Print 20 comment(s) - last by Pirks.. on Oct 6 at 9:42 AM

Apple opens up availability of its popular iPad

Apple's iPad has been a huge success for the company. The 9.7" device -- which is available in 16GB, 32GB, and 64GB capacities in both Wi-Fi-only and 3G versions -- has reinvigorated consumers' interest in tablet devices and competitors are readying their entries into the field.

IPads have been selling at a furious pace, and after only initially being available in Apple Retail Stores, Apple's online store, and Best Buy, Apple is now spreading the wealth to and Target.

Target will also start a new promotion on October 17 which will give Target credit card holder a 5 percent discount on the purchase of any iPad. For those that purchase a 64GB iPad Wi-Fi, that would amount to a discount of $35.

Those who purchase from can get a "discount" of their own -- that is if they live in a state where Amazon doesn't have a business presence -- thanks to there being no sales tax on the purchase price of an iPad. However, if some states have their way, this is a loophole that will be soon closed.

Apple's iPad will be receiving an update this November which will bring it in line with its iPhone and iPod touch siblings. IOS 4.2 will bring third-party multitasking, folder support, and wireless printing to the iPad.

RIM has announced its oddly named "PlayBook" which is being marketed as a business tablet. The device features a 7" display, dual-core Cortex A9 processor, 1GB of RAM and runs the BlackBerry Tablet OS. Likewise, Samsung is close to releasing its 7" Galaxy Tablet which runs Google's Android 2.2 operating system.

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RE: I wonder...
By themaster08 on 10/6/2010 2:09:58 AM , Rating: 2
But what is the criteria for success. Just selling a lot of stuff doesn't make you a success - as Nokia is discovering.
Microsoft have created a fanbase with the Xbox 360, and something that will keep customers coming back for more in the shape of Xbox Live. Most people would agree that its online capabilities are second to none in the console arena, of which Sony is now trying to emulate.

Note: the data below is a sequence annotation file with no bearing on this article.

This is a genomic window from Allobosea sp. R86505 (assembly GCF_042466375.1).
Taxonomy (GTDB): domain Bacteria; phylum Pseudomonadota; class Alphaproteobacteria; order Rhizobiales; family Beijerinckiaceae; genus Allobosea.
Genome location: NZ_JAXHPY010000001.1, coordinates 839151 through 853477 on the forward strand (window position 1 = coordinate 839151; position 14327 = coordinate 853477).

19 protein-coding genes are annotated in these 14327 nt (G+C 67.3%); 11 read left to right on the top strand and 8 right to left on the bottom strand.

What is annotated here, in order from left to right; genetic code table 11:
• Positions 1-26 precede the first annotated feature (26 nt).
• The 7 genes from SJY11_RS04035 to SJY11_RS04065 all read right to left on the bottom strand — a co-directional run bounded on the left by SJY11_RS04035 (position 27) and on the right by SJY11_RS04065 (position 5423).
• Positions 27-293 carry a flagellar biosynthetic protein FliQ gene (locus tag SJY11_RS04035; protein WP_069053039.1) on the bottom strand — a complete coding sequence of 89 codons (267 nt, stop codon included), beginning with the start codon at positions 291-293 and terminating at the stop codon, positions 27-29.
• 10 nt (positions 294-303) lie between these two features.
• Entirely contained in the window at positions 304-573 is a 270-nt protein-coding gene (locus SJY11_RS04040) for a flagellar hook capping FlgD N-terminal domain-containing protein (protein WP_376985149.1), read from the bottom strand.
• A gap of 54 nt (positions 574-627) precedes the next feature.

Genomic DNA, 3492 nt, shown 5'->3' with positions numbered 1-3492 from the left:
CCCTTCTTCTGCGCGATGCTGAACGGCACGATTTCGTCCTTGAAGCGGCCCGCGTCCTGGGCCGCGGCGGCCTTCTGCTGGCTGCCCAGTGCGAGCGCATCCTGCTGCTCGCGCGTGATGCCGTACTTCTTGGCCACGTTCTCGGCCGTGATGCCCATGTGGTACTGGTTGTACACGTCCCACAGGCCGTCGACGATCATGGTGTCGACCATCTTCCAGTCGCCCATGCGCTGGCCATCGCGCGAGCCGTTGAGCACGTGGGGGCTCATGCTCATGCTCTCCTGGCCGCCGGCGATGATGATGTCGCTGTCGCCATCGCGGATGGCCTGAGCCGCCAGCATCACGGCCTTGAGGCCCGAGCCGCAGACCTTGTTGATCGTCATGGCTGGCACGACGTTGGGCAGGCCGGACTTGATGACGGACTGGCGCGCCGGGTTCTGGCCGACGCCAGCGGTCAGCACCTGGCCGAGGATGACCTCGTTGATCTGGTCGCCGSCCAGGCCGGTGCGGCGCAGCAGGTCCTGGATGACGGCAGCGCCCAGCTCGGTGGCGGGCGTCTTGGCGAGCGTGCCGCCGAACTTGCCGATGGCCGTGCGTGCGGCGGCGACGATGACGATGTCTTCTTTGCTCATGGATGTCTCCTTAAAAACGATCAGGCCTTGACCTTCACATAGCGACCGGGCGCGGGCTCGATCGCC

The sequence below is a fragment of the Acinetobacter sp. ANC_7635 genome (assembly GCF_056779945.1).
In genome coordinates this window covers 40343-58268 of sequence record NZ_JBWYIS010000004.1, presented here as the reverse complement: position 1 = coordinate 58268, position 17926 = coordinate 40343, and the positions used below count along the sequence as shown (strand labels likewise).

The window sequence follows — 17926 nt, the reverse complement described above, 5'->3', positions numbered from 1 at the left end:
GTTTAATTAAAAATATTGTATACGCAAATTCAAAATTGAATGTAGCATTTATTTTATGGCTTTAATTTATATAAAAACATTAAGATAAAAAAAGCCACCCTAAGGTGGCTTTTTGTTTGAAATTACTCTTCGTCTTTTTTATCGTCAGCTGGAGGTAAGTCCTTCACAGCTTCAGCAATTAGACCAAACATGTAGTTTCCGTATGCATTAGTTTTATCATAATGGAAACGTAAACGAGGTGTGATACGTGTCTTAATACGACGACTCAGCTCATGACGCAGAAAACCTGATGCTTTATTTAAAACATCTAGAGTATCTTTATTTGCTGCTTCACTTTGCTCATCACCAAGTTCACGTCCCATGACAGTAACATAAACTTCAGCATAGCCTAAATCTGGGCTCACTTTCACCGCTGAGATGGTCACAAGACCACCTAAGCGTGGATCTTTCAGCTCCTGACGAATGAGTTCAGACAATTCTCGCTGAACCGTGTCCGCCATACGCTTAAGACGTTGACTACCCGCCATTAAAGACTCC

Microsoft have also been working on other ways to make the Xbox 360 even more compelling - newer models, Kinect, Halo Reach...

MS have invested billions and made millions. Even if Xbox sales growth continues at the current rate (unlikely but possible) MS will need another two decades of sales just to recoup the capital it has invested.That makes no business sense.
Proof? The Xbox 360 has sold over 42 million units. Now that it is profitable, it will continue to be so.

The new model is cheaper to manufacture, Kinect will draw the attention of those that are buying a new console, or those that just want something different. Xbox Live continues to be a huge success and new game releases will simply capitalise on that.

If the Xbox was a stand alone product and company it would have gone bust. The fact that MS has a mountain of cash from its cash cow ageing product lines such as Windows and Office means they can carry such a dire performance but it doesn't make the Xbox a business success.

Sony are still making a loss on the PlayStation 3, does that mean it's a failure? No. It spawned the penetration of another market: Blu-Ray, just as Microsoft have penetrated the online gaming community.

I guess by dire performance you mean the second best selling console of this generation (so far), the creation of a loyal fanbase and an online gaming platform that is top notch.